Some anthropologists--especially European anthropologists--seem to have a pathological obsession with Neanderthal Man, and the need to feel disassociated from and superior to him.Now the tragic lot are prattling on about how he was too stupid to hunt rabbits. One imagines them-sitting around-telling caveman jokes. How pathetic.
Wild rabbits gather in Portugal. Photograph by Duncan Usher, Alamy
A Neanderthal skull from Wadi Amud, Israel. Photograph by Ira Block, National Geographic
Published March 11, 2013
Rabbits are small, fast, and devilishly hard to catch. And that could have had dire consequences for Neanderthals.
A new study suggests that an inability to shift from hunting large mammals to wild rabbits and other small game may have contributed to the downfall of European Neanderthals during the Middle Paleolithic period, about 30,000 years ago.
"There have been some studies that examined the importance of rabbit meat to hominins"—or early human ancestors—"but we give it a new twist," said study lead author John Fa, a biologist at the United Kingdom's Durrell Wildlife Conservation Trust and Imperial College London.
"We show in our study that [modern humans] used rabbits extensively, but Neanderthals didn't."
Fa and his team analyzed animal bone remains spanning a period of 50,000 years from Neanderthal and modern-human-occupied sites across Iberia, the part of Europe that includes Spain and Portugal, and southern France.
They found that rabbit remains only started to became common at sites around 30,000 years ago, which is around the time that Neanderthals started to disappear and—perhaps not coincidentally—when modern humans first arrived in Europe.
The authors speculate that over the course of thousands of years, as climate change or human hunting pressure whittled down populations of Iberian large animals such as woolly mammoths, rabbits would have become an increasingly important food resource.
But Neanderthals may have been unable or unwilling to "prey shift" to smaller game, the authors argue in a new study, which will be published in an upcoming issue of the Journal of Human Evolution.
"Neanderthals were large mammals hunters, par excellence," Fa said, but they "could have found it difficult to hunt the smaller, but superabundant, rabbit."
John Shea, a paleoanthropologist at Stonybrook University in New York City who did was not involved in the research, agreed.
Most people underestimate how hard it is to hunt rabbits, Shea said. "If I say, 'Let's go hunt a mammoth,' you'll probably think I'm nuts and that we're going to die. But if I say, 'Let's go hunt rabbits,' then it's a piece of cake."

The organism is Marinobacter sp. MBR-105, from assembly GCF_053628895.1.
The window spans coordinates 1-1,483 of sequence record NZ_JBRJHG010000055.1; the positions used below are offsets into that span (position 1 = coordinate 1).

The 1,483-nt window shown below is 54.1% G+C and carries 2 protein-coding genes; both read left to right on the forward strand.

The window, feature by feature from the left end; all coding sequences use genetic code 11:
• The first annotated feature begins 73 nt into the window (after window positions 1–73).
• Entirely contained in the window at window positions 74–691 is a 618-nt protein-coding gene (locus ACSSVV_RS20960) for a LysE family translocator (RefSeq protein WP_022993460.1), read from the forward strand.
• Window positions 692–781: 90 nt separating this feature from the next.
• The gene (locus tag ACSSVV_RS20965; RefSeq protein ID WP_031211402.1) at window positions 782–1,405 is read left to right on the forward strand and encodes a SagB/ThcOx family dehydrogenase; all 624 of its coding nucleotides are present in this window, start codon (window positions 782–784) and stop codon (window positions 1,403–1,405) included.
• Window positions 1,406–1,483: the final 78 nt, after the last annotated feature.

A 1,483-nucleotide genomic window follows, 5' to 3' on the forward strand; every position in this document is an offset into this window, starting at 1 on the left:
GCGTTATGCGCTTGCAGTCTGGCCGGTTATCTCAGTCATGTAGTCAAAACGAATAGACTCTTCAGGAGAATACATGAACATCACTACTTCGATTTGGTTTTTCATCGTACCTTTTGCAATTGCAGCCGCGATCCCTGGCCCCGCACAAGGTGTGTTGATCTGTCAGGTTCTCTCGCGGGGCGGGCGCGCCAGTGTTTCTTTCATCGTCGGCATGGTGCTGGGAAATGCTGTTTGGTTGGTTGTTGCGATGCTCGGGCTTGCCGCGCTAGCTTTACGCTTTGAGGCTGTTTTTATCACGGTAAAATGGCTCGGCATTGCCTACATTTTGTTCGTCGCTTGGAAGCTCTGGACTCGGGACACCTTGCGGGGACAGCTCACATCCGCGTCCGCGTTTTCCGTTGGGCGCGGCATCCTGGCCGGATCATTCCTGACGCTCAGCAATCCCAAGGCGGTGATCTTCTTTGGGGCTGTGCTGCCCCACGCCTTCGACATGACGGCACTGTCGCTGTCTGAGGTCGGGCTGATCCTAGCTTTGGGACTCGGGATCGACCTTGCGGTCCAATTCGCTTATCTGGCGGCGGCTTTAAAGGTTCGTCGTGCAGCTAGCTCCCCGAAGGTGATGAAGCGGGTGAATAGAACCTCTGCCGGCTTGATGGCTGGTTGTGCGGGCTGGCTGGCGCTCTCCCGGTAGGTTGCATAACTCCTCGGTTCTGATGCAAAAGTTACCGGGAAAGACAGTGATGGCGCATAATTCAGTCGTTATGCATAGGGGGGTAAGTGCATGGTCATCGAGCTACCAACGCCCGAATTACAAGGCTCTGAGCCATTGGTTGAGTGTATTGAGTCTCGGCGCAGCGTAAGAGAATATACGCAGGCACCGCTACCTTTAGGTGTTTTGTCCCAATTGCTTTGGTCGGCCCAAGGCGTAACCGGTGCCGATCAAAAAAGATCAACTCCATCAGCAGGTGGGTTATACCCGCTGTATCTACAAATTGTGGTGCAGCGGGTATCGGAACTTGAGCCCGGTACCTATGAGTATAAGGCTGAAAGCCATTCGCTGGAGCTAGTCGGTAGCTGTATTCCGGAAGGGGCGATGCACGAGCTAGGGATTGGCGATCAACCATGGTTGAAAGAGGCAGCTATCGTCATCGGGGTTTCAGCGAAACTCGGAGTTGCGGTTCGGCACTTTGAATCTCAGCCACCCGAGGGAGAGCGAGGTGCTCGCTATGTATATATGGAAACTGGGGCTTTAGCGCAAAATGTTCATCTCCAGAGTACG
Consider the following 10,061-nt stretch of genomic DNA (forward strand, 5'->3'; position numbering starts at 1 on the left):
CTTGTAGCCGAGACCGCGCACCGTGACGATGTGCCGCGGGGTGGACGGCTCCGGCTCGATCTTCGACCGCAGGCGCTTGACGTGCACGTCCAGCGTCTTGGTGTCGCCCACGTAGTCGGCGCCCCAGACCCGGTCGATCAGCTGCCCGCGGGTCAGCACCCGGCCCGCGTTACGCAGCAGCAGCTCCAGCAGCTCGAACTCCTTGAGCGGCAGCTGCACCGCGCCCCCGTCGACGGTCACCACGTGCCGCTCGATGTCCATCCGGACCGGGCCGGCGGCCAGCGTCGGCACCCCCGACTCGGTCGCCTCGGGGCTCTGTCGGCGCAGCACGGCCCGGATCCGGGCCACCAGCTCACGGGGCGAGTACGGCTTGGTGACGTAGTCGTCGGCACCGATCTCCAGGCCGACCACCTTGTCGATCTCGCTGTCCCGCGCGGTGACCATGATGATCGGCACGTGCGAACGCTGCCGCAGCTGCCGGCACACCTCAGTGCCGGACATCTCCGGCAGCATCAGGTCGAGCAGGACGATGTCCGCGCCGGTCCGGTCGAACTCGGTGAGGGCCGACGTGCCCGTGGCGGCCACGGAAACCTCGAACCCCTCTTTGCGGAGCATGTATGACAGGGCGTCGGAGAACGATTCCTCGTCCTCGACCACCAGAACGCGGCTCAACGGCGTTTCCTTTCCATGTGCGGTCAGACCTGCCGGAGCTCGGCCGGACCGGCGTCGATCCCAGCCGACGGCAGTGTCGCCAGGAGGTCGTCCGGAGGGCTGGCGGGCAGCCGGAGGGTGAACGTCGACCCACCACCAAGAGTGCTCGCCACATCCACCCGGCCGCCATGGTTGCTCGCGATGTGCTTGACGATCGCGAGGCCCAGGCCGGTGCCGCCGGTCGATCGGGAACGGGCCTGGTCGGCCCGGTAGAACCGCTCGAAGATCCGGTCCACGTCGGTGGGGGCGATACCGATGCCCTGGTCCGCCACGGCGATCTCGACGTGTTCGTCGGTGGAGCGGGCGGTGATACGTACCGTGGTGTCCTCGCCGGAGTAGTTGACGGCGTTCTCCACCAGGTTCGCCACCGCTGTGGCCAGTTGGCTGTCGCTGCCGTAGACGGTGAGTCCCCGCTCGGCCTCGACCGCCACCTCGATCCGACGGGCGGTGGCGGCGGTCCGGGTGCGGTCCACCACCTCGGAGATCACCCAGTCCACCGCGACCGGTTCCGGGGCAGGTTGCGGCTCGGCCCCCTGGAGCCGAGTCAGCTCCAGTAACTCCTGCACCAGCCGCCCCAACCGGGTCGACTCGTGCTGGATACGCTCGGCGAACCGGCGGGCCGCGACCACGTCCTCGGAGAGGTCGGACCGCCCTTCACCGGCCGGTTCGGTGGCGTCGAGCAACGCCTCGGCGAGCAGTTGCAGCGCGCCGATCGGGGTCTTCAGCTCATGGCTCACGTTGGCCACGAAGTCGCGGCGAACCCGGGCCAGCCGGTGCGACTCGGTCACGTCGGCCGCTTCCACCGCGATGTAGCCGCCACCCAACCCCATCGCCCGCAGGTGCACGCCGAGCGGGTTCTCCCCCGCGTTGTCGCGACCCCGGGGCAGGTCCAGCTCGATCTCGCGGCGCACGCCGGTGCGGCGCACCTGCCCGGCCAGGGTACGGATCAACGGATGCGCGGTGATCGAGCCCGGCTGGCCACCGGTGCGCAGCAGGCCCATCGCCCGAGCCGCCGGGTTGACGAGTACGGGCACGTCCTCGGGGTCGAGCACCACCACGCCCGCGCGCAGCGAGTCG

Weapons Not Up to the Task?
In reality, the cost and benefits for Neanderthals would have been almost reversed, Shea said.
"If you have the technology to kill a mammoth when you run into it"—as Neanderthals did—"then the risk is low and the return is high. Whereas with a rabbit, the cost in killing it is negligible, but the return is tiny."
The piercing spears and clubs known to have been used by European Neanderthals weren't very well suited for catching rabbits. In contrast, early modern humans used complex projectile weapons such as spear throwers and possibly bows and arrows—both of which are better for hunting small, fast-moving prey.
There are other ways to catch rabbits, however. There is evidence that Neanderthals were capable of making string, so it's very possible that they were able to weave nets and snares to use as traps, Shea said.
But even if Neanderthals could make such traps, they still might not have done so because of the high startup costs involved.
"There's more time and energy involved in trapping than most people think," Shea said. "You have to set a lot of them and monitor them, because once an animal is trapped, it becomes vulnerable to predation by rival carnivores."
The process could have been too demanding for Neanderthals, who likely had higher energy requirements than modern humans.
Stockier and more muscular than humans, and lacking humans' tailored clothes, scientists estimate that Neanderthals could have needed twice as many calories to survive and stay warm.
Bunny Hunting a Family Affair
Fa and his team speculate that most of the rabbit hunting among early modern humans may have been done by women and children, who could have stayed behind in settlements while the men went on hunting trips for larger prey.
The women and children "may have specialized in hunting rabbits, by surrounding warrens with nets or smoking the rabbits out of the warren," Fa said.
Ancient rabbit hunters may also have had help from a four-legged ally picked up during their travels from Africa: dogs. (Also see "Opinion: We Didn't Domesticate Dogs. They Domesticated Us.")